Here’s a nice motivational tweet from Belletti, posted the day after this rumor broke, with him pictured perhaps not coincidentally in a Chelsea shirt.
“The prize for managing to fulfill a task is an even bigger task.”
"O prêmio por ter conseguido cumprir uma tarefa é uma tarefa ainda maior." pic.twitter.com/DhHF9K3X8U— Juliano Belletti (@julianobelletti) January 30, 2018
Chelsea have yet to fill the void left by technical director Michael Emenalo’s departure in November, with Marina Granovskaia taking over most of the responsibilities that the role entailed in scouting and transfers, adding to her already expansive responsibilities in transfer negotiations.
Chelsea did hire a new CEO, Guy Laurence, to oversee the administrative side of things, but the technical side of the operation, as far as we can tell, remains under Granovskaia’s purview. A few rumors aside (PSV’s Marcel Brands or Lille’s Luis Campos come to mind), Chelsea have not been seriously linked with any candidates for a new technical director.
The latest isn’t a serious rumor yet either, but it is at least a familiar name. According to the London Evening Standard, former Chelsea cult hero / fan favorite / utility player Juliano Belletti is a potential target for the role. (Belletti’s Barcelona-connections could also dovetail nicely with potential Conte replacement Luis Enrique’s name, though they never actually played or worked together for the Blaugrana.)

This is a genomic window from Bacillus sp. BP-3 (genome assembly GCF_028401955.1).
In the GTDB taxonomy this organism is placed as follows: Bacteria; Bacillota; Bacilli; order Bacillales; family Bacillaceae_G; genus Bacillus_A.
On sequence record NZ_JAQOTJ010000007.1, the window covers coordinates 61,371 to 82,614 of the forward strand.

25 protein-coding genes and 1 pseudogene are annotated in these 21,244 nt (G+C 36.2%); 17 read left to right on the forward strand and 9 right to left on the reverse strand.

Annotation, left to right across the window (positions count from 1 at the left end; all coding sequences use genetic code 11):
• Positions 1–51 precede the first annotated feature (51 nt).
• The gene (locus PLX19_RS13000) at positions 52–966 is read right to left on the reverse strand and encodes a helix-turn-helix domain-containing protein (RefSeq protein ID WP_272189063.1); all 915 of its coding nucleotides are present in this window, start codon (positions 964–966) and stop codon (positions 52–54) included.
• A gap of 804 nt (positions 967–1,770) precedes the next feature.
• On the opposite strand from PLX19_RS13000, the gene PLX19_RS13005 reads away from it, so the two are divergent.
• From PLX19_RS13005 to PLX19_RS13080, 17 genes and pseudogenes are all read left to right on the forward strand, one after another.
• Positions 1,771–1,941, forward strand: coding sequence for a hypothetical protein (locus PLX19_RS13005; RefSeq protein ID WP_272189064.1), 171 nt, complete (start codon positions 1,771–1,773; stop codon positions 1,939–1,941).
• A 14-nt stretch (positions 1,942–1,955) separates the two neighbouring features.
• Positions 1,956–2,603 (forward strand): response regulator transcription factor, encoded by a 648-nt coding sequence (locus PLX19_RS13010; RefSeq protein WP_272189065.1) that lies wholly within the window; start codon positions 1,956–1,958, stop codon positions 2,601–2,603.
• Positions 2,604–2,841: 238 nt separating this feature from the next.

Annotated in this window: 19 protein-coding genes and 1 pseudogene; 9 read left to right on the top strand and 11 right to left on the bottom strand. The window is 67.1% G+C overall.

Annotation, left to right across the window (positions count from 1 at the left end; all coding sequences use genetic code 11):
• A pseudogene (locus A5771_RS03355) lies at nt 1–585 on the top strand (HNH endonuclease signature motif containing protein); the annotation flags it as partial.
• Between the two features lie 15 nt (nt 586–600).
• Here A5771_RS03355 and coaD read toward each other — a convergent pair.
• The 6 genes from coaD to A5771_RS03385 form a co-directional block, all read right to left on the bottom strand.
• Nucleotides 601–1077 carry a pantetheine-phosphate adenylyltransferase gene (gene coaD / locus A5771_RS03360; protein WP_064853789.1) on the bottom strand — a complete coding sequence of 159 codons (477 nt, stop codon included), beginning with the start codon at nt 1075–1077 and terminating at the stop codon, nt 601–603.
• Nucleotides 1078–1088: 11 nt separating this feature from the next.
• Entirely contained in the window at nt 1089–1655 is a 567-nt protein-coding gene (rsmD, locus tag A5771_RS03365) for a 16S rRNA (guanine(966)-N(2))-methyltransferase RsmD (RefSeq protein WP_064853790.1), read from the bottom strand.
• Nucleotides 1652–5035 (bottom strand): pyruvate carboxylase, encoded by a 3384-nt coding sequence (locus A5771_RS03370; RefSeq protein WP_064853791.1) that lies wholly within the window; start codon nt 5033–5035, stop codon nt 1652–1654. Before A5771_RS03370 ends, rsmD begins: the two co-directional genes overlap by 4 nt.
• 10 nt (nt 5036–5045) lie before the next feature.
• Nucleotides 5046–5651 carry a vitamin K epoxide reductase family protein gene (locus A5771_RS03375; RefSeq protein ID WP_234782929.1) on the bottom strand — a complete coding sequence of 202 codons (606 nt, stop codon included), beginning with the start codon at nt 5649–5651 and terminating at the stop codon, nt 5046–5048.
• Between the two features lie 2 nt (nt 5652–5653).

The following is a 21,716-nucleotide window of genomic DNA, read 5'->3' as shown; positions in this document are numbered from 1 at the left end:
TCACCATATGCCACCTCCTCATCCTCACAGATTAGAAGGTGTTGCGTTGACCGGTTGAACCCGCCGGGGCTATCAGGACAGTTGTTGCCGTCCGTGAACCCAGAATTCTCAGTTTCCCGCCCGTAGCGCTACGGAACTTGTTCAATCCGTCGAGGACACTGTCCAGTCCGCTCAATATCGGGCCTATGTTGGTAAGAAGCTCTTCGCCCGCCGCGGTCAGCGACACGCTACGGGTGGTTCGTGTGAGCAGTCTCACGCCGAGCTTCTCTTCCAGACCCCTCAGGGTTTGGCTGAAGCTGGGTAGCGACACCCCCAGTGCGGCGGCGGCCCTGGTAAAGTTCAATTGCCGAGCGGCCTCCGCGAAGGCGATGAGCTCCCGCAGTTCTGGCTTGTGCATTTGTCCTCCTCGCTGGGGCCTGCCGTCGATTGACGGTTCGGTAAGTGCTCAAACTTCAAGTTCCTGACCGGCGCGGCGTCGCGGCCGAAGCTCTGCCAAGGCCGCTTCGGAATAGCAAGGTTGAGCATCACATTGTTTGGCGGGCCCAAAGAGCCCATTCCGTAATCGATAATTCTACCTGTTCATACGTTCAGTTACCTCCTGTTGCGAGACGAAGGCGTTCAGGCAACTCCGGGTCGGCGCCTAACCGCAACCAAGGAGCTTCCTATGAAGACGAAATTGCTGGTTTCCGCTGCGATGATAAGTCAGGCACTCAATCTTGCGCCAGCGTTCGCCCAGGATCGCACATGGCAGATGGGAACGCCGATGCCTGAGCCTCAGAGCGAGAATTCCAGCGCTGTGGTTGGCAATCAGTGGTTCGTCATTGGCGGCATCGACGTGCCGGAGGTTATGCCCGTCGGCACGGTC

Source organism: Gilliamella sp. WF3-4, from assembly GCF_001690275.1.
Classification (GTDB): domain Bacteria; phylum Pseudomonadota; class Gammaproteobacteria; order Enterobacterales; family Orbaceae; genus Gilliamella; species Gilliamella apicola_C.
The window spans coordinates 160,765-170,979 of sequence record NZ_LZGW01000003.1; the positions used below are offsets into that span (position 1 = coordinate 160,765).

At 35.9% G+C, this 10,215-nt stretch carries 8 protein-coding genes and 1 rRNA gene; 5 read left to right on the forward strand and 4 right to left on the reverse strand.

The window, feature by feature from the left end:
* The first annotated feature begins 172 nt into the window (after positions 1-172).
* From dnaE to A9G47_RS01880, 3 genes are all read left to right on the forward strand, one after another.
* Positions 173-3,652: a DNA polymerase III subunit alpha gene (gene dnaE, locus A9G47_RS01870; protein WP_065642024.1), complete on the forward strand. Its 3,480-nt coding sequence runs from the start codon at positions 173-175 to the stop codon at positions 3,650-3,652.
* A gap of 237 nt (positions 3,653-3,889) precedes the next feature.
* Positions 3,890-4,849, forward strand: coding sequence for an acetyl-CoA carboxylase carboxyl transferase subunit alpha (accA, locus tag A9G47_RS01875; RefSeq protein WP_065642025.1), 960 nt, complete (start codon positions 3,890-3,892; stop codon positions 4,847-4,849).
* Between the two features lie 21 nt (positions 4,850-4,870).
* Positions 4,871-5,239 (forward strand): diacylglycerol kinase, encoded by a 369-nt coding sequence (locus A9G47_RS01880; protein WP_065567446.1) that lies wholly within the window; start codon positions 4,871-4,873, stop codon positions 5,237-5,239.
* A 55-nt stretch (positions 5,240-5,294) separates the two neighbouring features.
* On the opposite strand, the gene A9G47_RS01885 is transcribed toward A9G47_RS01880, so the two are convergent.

Since retiring from playing in 2011, a year after being released by Chelsea, Belletti has stayed in football, mostly back in his home country. He founded a club in his hometown, he worked as a pundit on Brazilian television, ran a football magazine, and he also gained a few coaching badges. Most recently, he’s fulfilled ambassadorial roles with Barcelona as well as Coritiba. His lack of experience as a technical director is apparently not an obstacle for the Blues, who are possibly hoping that he’d grow into the role much like Emenalo did over the years. Belletti’s appointment would likely keep most of the “power” in Granovskaia’s hands, at least initially.
While it’s impossible to tell how much difference Emenalo may or may not have made, Chelsea’s first transfer window without him in about a decade has not been too impressive, to say the least. The club seem to be experiencing a serious lack of direction, and that probably has plenty to do with his departure. He always had a pretty clear vision of how he wanted to go about things — we may not always have agreed with this loan armies and young(er) player purchases, but at least the direction was quite consistent.
There is plenty of upheaval and uncertainty behind the scenes at Chelsea these days, with the vacant technical director position only adding to all that. But whether it’s Belletti or Brands or whoever else coming in, if anyone, the club need to set a direction, figure out a plan, and execute it flawlessly.